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Indiana Settles Tobacco Settlement Dispute

Indiana reached a settlement with tobacco companies Thursday that will restore funds to the state from a previous settlement from the 1990s.

Indiana will recoup nearly 40 percent of the money it lost this year in a dispute over a 1990s tobacco settlement.

The money is used to help fund tobacco cessation programs, community health centers and the state’s children’s health insurance program.

Forty-six states reached a settlement with the four largest tobacco companies in 1998 that pays out more than $200 billion over 25 years.

More than 40 other tobacco companies have since joined the settlement and part of the deal requires states to ensure those companies are paying the correct amounts into an escrow fund.

An arbitrator last year ruled Indiana is one of six states that failed to adequately do so.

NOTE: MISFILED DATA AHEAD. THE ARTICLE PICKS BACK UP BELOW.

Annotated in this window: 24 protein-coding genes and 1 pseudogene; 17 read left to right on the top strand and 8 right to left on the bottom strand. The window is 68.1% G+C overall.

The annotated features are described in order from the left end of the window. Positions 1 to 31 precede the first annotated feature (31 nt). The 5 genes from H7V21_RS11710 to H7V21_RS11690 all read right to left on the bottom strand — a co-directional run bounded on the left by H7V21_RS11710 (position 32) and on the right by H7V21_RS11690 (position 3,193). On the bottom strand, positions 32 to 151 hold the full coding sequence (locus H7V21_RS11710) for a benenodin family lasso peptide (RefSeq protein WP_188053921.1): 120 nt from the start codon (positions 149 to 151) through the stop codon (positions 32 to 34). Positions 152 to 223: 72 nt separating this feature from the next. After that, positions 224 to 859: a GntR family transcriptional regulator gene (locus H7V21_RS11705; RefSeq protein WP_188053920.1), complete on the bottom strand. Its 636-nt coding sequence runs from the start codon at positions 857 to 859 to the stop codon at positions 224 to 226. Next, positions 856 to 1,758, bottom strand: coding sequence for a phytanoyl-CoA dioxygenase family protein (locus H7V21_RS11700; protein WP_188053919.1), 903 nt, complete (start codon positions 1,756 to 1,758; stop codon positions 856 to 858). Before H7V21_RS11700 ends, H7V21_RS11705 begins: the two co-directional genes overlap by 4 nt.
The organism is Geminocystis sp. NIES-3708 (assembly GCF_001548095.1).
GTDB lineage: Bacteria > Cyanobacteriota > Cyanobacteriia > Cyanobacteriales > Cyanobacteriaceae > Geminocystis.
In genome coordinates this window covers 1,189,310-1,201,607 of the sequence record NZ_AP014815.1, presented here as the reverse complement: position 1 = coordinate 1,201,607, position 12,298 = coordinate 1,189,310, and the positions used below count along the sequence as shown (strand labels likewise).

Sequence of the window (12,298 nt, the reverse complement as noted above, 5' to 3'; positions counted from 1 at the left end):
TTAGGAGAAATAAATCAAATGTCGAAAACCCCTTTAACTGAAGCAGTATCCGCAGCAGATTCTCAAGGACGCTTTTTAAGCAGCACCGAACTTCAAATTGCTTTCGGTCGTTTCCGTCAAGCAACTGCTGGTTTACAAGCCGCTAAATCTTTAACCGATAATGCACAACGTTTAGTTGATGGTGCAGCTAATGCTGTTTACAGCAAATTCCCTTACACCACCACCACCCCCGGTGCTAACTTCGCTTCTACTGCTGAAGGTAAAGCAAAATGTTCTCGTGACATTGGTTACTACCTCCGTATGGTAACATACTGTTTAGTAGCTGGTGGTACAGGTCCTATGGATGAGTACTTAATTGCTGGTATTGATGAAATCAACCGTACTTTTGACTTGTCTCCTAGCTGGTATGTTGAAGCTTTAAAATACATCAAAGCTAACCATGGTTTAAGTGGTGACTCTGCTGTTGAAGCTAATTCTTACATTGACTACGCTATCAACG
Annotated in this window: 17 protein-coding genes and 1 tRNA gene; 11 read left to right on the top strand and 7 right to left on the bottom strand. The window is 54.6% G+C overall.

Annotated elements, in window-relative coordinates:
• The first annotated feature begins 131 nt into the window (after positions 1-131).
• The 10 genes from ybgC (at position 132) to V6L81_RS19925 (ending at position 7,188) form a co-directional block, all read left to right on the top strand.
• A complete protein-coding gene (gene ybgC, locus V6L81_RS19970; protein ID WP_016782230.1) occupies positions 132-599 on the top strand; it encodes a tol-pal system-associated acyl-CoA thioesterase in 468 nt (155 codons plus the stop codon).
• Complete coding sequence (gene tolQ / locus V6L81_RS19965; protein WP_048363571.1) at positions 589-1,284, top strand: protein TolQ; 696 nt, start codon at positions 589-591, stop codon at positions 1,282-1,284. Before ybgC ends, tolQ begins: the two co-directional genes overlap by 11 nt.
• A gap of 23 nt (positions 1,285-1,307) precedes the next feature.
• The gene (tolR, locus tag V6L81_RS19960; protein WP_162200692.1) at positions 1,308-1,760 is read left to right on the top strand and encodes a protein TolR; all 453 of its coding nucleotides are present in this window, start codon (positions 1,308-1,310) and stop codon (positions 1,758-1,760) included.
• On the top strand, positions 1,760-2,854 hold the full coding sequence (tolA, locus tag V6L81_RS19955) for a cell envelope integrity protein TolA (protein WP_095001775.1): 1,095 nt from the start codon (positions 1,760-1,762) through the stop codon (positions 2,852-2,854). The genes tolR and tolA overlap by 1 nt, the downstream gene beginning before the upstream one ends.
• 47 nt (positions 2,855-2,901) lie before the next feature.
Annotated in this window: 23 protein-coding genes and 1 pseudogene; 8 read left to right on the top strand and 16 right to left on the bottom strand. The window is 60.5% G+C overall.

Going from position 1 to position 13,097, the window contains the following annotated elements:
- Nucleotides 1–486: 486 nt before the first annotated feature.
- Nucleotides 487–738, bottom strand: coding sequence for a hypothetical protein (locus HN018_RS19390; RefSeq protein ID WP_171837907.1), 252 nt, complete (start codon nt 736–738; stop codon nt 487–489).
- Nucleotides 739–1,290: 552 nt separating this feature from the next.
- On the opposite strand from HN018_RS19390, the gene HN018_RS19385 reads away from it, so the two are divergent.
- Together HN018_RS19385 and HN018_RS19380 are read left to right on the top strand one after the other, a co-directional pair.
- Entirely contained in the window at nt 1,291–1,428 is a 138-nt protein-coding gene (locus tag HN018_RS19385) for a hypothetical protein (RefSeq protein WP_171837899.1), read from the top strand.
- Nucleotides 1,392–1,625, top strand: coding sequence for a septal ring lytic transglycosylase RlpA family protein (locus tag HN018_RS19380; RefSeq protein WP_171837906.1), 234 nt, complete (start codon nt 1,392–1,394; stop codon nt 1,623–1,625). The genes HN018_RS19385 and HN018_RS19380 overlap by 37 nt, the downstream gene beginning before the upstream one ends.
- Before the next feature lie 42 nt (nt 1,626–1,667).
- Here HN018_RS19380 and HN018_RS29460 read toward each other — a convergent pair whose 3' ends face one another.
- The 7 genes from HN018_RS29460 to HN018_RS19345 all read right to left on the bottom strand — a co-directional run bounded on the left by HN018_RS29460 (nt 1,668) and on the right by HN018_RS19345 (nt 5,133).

Indiana Attorney General Greg Zoeller appealed the ruling, but Thursday announced the state has instead reached an agreement with the tobacco companies.

The arbitrator’s ruling initially cost the state nearly half of the $131 million it was supposed to receive in 2014. In the new settlement, the state will get $93 million this year and $124 million next year, with payments stabilizing in future years.

In a statement, Zoeller said the new settlement provides the legislature with certainty as it prepares to write a new budget next session.

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